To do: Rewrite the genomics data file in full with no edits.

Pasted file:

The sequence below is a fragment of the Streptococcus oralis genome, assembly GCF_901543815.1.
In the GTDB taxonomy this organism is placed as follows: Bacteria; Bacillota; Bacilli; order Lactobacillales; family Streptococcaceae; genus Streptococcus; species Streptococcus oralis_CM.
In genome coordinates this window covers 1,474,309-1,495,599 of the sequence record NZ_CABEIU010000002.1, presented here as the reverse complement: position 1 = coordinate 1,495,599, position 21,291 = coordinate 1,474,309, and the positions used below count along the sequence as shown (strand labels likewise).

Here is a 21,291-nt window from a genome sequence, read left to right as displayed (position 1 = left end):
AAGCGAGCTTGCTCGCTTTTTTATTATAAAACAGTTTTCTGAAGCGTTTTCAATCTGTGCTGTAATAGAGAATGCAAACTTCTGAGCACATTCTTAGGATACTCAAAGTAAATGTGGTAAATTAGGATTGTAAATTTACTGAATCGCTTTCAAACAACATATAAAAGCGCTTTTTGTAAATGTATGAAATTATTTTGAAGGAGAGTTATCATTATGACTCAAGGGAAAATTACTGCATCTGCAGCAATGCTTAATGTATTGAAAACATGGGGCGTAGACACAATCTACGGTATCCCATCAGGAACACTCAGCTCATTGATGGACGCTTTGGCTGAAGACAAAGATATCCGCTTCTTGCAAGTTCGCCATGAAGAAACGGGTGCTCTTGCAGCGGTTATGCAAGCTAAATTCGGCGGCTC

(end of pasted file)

The sequence below is a fragment of the Streptococcus oralis genome, assembly GCF_901543815.1.
In the GTDB taxonomy this organism is placed as follows: Bacteria; Bacillota; Bacilli; order Lactobacillales; family Streptococcaceae; genus Streptococcus; species Streptococcus oralis_CM.
In genome coordinates this window covers 1,474,309-1,495,599 of the sequence record NZ_CABEIU010000002.1, presented here as the reverse complement: position 1 = coordinate 1,495,599, position 21,291 = coordinate 1,474,309, and the positions used below count along the sequence as shown (strand labels likewise).

Here is a 21,291-nt window from a genome sequence, read left to right as displayed (position 1 = left end):
AAGCGAGCTTGCTCGCTTTTTTATTATAAAACAGTTTTCTGAAGCGTTTTCAATCTGTGCTGTAATAGAGAATGCAAACTTCTGAGCACATTCTTAGGATACTCAAAGTAAATGTGGTAAATTAGGATTGTAAATTTACTGAATCGCTTTCAAACAACATATAAAAGCGCTTTTTGTAAATGTATGAAATTATTTTGAAGGAGAGTTATCATTATGACTCAAGGGAAAATTACTGCATCTGCAGCAATGCTTAATGTATTGAAAACATGGGGCGTAGACACAATCTACGGTATCCCATCAGGAACACTCAGCTCATTGATGGACGCTTTGGCTGAAGACAAAGATATCCGCTTCTTGCAAGTTCGCCATGAAGAAACGGGTGCTCTTGCAGCGGTTATGCAAGCTAAATTCGGCGGCTC